Modifications had been made to the plans to address the feedback received from the parish council.

 

The Parish council objected to the application as it was felt to contradict the Tisbury Neighbourhood Plan.

 

Other points raised by the PC related to loss of amenity, failure to protect an ancient wall, the overbearing nature of the development in a Conservation area.

 

Local Member Cllr Errington spoke on the application noting that he had met with met applicant and all neighbours and had called in the application following the concerns of some members of the community and the PC.

 

Cllr Errington noted that the site was in a conservation area and clarified that the proposed bungalow would occupy 80% of the development area, not a third as the report had stated.

 

He went on to note that the footprint of the proposed bungalow was twice that of the neighbouring Phoenix cottage. The group of gardens here formed a horseshoe shape and suggested that the proposed bungalow may have an overbearing impact and dominate the area.

 

Similarities to a recent application in Winterbourne Dauntsey which had been refused, were noted.

 

Affecting the amenity of the neighbours and the effect on the conservation area.

 

Cllr Errington moved the motion of Refusal, against Officer recommendation based on the effect to the amenities and conservation area CP57 and CP58, the aim of protecting the historic environment with regards to scale and size would not be achieved. This was seconded by Cllr Carbin.

 

The Committee was invited to discuss the application, the main points included that the PC had objected to the application. The site was in a conservation area and felt like back yard development.

 

The historic wall which would be partially removed.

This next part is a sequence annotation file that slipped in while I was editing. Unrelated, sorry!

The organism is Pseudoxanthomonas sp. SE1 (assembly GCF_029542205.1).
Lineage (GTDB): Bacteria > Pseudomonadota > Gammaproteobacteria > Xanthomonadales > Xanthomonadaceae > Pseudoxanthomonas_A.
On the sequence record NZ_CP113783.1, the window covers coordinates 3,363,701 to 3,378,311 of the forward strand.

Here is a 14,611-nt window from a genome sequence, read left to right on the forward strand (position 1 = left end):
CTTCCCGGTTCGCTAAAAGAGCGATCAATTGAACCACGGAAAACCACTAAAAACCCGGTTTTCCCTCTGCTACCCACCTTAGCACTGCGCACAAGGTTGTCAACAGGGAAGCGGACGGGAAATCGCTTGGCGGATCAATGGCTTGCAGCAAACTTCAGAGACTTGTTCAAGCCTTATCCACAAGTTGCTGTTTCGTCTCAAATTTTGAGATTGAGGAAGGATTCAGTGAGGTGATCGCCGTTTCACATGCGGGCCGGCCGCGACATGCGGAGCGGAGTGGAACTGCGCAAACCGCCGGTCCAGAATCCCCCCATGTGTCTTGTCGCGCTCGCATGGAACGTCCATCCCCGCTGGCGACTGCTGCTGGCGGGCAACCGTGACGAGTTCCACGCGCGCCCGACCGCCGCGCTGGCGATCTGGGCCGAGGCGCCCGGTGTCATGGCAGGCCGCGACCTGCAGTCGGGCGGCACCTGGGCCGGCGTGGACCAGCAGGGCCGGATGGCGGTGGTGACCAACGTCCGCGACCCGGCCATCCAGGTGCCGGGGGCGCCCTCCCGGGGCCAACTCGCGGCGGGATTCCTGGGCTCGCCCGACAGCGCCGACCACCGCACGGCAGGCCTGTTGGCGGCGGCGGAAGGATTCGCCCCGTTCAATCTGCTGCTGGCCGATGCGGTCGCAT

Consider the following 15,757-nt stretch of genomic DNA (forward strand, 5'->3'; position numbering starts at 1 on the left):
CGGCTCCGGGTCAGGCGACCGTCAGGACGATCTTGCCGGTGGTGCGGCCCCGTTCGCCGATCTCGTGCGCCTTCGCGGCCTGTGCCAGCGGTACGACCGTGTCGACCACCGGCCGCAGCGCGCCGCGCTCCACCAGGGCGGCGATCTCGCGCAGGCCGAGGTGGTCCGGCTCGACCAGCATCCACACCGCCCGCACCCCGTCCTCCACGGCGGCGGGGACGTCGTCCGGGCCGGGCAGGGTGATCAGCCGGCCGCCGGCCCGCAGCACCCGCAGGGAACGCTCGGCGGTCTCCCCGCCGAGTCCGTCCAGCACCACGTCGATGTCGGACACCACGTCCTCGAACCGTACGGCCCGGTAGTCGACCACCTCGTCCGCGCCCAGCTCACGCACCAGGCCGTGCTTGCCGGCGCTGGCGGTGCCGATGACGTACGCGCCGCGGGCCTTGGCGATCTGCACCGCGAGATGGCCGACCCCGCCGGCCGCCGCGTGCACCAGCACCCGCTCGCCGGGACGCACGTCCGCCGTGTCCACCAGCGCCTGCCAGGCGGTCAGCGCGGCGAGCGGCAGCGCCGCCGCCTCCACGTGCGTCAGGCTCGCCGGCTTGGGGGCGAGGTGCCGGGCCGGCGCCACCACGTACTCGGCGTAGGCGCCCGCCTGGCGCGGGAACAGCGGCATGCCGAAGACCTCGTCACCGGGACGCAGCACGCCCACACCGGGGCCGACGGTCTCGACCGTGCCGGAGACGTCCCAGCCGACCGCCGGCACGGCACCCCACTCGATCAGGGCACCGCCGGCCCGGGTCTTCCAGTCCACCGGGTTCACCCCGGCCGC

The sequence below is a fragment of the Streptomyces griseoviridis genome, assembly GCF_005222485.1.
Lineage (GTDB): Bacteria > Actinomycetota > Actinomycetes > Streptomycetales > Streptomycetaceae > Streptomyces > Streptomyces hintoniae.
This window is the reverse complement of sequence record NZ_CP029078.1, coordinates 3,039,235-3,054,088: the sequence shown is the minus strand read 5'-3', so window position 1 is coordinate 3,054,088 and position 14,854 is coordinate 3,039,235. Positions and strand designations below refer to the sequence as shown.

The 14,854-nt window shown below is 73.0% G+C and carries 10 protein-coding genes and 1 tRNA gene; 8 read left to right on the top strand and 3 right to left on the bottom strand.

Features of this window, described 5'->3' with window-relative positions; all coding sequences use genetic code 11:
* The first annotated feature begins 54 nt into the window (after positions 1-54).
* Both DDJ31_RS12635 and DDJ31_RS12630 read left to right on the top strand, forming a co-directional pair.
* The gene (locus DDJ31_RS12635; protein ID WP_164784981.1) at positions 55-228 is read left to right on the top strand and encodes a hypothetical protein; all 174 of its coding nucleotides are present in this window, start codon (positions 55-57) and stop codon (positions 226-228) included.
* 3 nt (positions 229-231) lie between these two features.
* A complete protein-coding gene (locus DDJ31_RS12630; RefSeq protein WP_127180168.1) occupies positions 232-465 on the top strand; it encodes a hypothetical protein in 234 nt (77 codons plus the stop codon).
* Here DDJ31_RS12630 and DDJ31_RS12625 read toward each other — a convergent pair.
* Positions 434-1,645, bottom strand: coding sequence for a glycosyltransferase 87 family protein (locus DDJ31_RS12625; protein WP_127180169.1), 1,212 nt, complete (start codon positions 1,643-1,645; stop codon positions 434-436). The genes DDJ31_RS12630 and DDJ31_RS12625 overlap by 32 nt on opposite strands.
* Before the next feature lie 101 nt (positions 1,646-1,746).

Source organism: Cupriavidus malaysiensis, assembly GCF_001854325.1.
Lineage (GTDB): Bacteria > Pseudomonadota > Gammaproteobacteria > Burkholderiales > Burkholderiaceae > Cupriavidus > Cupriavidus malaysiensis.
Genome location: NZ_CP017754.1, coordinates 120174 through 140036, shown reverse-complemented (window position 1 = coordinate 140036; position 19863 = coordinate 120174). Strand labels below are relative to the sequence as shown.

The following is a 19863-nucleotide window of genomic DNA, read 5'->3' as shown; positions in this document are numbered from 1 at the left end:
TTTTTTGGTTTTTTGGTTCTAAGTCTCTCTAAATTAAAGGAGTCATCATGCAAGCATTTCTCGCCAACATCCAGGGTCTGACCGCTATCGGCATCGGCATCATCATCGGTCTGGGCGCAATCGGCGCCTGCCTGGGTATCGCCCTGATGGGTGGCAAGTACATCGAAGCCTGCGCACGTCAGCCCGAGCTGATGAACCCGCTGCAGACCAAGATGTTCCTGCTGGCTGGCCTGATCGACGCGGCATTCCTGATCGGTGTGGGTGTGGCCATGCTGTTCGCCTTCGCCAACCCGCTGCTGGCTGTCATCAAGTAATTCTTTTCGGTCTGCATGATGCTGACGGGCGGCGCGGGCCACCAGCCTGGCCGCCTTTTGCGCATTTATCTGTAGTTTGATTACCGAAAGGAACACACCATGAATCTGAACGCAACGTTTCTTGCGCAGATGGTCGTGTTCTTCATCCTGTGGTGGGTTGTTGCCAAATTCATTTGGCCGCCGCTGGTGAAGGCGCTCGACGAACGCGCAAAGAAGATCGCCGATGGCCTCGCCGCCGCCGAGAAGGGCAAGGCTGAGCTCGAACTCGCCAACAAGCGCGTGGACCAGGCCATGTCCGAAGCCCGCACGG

In terms of the Winterbourne Dauntsey application, the Committee noted that each planning application had to be taken on its own merits rather than apply a blanket approach based on similarities.

 

The Tisbury Neighbourhood Plan which was a made document and the weight given to such when considering development.

 

The Committee then voted on the motion of Refusal, against Officer recommendation, for the reasons stated above.

 

Resolved:

 

That application 19/11282/FUL was Refused for the following reasons:

 

By virtue of the unsympathetic design, excessive massing and building height of the proposed dwelling and the loss of part of the stone boundary wall fronting the site, the development proposal represents a cramped form of development that is out of character with the area and would result in harm to the appearance and character of the conservation area and adversely impact on the amenities of neighbouring properties adjacent to the site.

 

For these reasons the development proposal would conflict with Wiltshire Core Strategy policies CP57 and CP58 and Tisbury Neighbourhood Plan policy HNA.2 which require development to be complimentary to the locality and conserve and enhance the historic environment and ensuring that appropriate levels of amenity are achievable.

 

 

Supporting documents: